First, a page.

Several weeks ago, while getting my morning coffee, I was handed an informational flyer along with my cup of joe. When I sadly realized that this was not a coupon for a free refill or muffin, I was hit with the realization that Mayor Bloomberg’s ‘Soda Tax’ was about to begin affecting my daily caffeination. In case you were wondering about my feelings towards coffee, my Twitter profile reads: “Death Before Decaf.” I am most certainly a proud member of this caffeinated nation.
The new NYC regulations, which were to be implemented on March 12th, banned restaurants from adding any sugar or sweetened, flavored syrups to larger beverages or from offering larger sizes of certain beverages. However, customers would still be able to add as much sweetener as they please on their own. I long for the days that begin with a refreshing large ice coffee and I like to enjoy that with milk and sugar.
Even before Bloomberg’s sugar ban was struck down in courts, I began to think about the many ways in which we need to enable moderation, whether it be sugar and cream in coffee or the marketing of cigarettes in convenience stores and bodegas. I am all for making the city and its residents healthier, but I am most interested in substituting the bad for something better for you.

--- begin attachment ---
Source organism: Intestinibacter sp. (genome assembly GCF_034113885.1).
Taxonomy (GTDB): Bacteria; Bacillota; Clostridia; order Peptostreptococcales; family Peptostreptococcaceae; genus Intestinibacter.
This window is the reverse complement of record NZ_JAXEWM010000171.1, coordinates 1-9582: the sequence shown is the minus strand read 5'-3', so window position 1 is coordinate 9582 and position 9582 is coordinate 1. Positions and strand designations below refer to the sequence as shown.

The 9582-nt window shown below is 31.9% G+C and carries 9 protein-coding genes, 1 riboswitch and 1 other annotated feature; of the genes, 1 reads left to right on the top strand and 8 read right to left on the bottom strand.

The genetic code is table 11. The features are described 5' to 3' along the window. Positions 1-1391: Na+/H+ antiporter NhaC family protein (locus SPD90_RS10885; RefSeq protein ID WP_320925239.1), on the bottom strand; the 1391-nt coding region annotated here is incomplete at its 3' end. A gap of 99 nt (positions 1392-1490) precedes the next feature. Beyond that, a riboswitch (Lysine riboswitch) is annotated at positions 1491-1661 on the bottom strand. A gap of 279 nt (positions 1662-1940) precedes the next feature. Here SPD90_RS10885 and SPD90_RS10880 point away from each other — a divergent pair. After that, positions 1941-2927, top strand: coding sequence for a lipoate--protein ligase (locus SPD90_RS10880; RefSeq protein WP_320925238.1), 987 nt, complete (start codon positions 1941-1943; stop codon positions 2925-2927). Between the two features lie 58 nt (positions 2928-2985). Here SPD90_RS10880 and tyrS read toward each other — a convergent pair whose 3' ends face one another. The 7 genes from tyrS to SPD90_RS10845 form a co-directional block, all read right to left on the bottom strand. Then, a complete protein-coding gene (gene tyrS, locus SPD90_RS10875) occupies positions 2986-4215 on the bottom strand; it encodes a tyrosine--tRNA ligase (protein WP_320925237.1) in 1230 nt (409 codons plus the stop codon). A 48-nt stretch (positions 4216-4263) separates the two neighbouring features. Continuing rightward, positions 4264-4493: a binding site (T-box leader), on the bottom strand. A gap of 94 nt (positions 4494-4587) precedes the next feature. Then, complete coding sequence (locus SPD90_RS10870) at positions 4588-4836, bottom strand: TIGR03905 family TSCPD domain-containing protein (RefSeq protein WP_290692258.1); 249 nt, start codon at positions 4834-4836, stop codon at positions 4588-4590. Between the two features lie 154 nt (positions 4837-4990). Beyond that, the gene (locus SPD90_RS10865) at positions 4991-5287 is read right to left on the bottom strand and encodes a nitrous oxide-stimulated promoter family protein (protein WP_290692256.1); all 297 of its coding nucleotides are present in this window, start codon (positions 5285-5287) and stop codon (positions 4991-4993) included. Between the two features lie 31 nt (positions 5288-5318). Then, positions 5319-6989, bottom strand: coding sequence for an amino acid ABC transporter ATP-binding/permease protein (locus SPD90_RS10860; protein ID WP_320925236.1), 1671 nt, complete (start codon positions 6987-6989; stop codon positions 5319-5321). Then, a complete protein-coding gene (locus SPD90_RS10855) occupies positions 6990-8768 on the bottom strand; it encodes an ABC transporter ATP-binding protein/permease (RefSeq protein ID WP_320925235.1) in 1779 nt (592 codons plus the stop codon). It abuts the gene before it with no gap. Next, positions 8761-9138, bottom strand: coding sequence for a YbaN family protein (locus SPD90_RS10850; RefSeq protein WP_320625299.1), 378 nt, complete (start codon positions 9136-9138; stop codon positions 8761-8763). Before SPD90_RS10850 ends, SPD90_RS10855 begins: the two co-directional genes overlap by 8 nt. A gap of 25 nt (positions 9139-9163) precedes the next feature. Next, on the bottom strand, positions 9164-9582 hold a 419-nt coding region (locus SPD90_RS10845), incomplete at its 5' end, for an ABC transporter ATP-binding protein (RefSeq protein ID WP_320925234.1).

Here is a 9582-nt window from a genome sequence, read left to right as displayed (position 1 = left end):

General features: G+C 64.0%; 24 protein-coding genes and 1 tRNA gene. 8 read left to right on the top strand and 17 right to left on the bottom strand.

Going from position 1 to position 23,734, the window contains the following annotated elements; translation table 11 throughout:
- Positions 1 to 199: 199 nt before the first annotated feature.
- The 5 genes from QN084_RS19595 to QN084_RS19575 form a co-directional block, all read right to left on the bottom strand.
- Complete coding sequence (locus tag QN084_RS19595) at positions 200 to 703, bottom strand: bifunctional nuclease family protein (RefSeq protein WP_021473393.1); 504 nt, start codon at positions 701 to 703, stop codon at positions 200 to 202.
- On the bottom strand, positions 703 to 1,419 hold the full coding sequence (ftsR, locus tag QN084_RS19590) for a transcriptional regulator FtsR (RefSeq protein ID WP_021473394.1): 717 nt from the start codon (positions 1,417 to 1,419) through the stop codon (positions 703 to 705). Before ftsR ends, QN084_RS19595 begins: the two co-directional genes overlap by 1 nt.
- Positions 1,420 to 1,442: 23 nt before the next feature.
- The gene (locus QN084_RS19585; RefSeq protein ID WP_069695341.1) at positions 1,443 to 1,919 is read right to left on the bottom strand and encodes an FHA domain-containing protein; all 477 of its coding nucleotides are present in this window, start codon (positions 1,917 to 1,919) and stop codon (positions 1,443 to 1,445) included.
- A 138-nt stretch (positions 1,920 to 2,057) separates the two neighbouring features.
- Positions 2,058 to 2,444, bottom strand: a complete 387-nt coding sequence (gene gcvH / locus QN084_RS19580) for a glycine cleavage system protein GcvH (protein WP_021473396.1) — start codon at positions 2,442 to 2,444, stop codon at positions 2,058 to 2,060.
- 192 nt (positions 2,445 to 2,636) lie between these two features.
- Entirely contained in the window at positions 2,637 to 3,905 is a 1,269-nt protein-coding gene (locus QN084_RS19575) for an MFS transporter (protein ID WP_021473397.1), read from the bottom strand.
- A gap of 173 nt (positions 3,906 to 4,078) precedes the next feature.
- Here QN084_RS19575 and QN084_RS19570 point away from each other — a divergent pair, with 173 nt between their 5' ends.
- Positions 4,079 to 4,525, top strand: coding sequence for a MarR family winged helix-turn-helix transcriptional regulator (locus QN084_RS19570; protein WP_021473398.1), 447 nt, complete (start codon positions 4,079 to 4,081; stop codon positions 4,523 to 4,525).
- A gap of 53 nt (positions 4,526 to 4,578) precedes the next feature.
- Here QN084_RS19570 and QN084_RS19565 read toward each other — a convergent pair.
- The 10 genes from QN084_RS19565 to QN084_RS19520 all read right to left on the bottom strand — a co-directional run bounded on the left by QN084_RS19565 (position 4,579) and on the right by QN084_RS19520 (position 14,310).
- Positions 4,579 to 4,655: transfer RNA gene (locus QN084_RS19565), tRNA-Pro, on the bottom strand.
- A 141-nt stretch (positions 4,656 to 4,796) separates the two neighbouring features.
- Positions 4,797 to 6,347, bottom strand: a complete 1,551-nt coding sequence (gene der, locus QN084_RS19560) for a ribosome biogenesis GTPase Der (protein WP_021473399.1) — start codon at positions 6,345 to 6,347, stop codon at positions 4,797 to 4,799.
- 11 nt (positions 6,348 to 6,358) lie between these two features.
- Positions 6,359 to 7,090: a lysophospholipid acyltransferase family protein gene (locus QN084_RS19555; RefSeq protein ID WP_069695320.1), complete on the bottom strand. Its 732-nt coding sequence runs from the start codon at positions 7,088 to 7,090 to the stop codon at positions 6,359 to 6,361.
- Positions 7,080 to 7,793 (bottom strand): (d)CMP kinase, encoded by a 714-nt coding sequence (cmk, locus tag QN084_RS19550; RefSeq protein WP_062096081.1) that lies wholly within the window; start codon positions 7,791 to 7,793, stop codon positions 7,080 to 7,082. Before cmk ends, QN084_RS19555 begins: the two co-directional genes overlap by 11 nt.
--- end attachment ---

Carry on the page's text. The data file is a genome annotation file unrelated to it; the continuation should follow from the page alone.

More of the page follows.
I opened my arms to Agave Nectar, and quickly became a convert. Made from the Blue Agave plant, the nectar is an all-natural sugar replacement that is a healthy alternative to processed sugar and artificial sweeteners. I think one of its best attributes is that it can sweeten a beverage or baked good without altering the flavor or texture, making it the perfect substitute in the kitchen. It is 1.4 times sweeter than sugar so you end up using less and saving yourself the calories. In addition to being gluten-free and vegan, it is low-glycemic making it safe for diabetics.
Even though Bloomberg will not be controlling our hydration and caffeination, I still think it is important to be aware of what we are consuming, its affect on our health and how to scale back where necessary.